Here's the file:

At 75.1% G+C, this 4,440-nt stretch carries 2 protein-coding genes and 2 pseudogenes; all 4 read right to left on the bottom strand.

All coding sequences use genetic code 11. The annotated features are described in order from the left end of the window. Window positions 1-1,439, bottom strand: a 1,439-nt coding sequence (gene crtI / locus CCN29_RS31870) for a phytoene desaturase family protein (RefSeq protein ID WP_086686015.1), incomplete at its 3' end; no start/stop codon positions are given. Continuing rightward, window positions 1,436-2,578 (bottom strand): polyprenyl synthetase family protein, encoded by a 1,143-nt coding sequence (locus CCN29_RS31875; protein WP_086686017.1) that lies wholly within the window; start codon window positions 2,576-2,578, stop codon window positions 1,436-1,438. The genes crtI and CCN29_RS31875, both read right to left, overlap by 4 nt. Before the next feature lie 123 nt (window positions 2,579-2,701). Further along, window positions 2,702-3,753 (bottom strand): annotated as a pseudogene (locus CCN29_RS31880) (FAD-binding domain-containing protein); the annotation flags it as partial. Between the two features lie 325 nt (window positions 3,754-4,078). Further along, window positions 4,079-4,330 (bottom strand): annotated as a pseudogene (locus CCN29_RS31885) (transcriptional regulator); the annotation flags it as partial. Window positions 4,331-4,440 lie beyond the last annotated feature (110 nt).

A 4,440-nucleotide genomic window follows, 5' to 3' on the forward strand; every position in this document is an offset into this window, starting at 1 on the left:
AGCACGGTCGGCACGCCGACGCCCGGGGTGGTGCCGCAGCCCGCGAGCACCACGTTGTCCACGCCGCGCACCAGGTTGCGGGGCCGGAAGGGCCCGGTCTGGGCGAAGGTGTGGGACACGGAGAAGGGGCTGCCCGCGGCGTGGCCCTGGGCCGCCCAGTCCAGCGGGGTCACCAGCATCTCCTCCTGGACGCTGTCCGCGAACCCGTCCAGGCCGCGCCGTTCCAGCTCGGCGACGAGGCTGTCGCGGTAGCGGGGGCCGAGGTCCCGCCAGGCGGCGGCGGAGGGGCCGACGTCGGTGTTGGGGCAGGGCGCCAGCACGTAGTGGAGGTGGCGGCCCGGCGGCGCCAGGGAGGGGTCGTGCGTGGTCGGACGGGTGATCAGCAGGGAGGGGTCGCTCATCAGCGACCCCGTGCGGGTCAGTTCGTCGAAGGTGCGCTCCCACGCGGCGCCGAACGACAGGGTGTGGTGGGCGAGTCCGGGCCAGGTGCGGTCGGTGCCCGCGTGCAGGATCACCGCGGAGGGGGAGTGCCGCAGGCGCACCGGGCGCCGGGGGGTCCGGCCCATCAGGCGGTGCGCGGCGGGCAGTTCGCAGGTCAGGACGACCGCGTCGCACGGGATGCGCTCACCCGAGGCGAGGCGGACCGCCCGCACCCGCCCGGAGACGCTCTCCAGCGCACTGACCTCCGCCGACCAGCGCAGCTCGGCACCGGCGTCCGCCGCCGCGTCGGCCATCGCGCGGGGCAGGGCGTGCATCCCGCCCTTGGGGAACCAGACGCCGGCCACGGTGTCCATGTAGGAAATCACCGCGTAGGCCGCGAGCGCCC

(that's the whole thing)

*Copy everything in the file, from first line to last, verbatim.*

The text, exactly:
At 75.1% G+C, this 4,440-nt stretch carries 2 protein-coding genes and 2 pseudogenes; all 4 read right to left on the bottom strand.

All coding sequences use genetic code 11. The annotated features are described in order from the left end of the window. Window positions 1-1,439, bottom strand: a 1,439-nt coding sequence (gene crtI / locus CCN29_RS31870) for a phytoene desaturase family protein (RefSeq protein ID WP_086686015.1), incomplete at its 3' end; no start/stop codon positions are given. Continuing rightward, window positions 1,436-2,578 (bottom strand): polyprenyl synthetase family protein, encoded by a 1,143-nt coding sequence (locus CCN29_RS31875; protein WP_086686017.1) that lies wholly within the window; start codon window positions 2,576-2,578, stop codon window positions 1,436-1,438. The genes crtI and CCN29_RS31875, both read right to left, overlap by 4 nt. Before the next feature lie 123 nt (window positions 2,579-2,701). Further along, window positions 2,702-3,753 (bottom strand): annotated as a pseudogene (locus CCN29_RS31880) (FAD-binding domain-containing protein); the annotation flags it as partial. Between the two features lie 325 nt (window positions 3,754-4,078). Further along, window positions 4,079-4,330 (bottom strand): annotated as a pseudogene (locus CCN29_RS31885) (transcriptional regulator); the annotation flags it as partial. Window positions 4,331-4,440 lie beyond the last annotated feature (110 nt).

A 4,440-nucleotide genomic window follows, 5' to 3' on the forward strand; every position in this document is an offset into this window, starting at 1 on the left:
AGCACGGTCGGCACGCCGACGCCCGGGGTGGTGCCGCAGCCCGCGAGCACCACGTTGTCCACGCCGCGCACCAGGTTGCGGGGCCGGAAGGGCCCGGTCTGGGCGAAGGTGTGGGACACGGAGAAGGGGCTGCCCGCGGCGTGGCCCTGGGCCGCCCAGTCCAGCGGGGTCACCAGCATCTCCTCCTGGACGCTGTCCGCGAACCCGTCCAGGCCGCGCCGTTCCAGCTCGGCGACGAGGCTGTCGCGGTAGCGGGGGCCGAGGTCCCGCCAGGCGGCGGCGGAGGGGCCGACGTCGGTGTTGGGGCAGGGCGCCAGCACGTAGTGGAGGTGGCGGCCCGGCGGCGCCAGGGAGGGGTCGTGCGTGGTCGGACGGGTGATCAGCAGGGAGGGGTCGCTCATCAGCGACCCCGTGCGGGTCAGTTCGTCGAAGGTGCGCTCCCACGCGGCGCCGAACGACAGGGTGTGGTGGGCGAGTCCGGGCCAGGTGCGGTCGGTGCCCGCGTGCAGGATCACCGCGGAGGGGGAGTGCCGCAGGCGCACCGGGCGCCGGGGGGTCCGGCCCATCAGGCGGTGCGCGGCGGGCAGTTCGCAGGTCAGGACGACCGCGTCGCACGGGATGCGCTCACCCGAGGCGAGGCGGACCGCCCGCACCCGCCCGGAGACGCTCTCCAGCGCACTGACCTCCGCCGACCAGCGCAGCTCGGCACCGGCGTCCGCCGCCGCGTCGGCCATCGCGCGGGGCAGGGCGTGCATCCCGCCCTTGGGGAACCAGACGCCGGCCACGGTGTCCATGTAGGAAATCACCGCGTAGGCCGCGAGCGCCC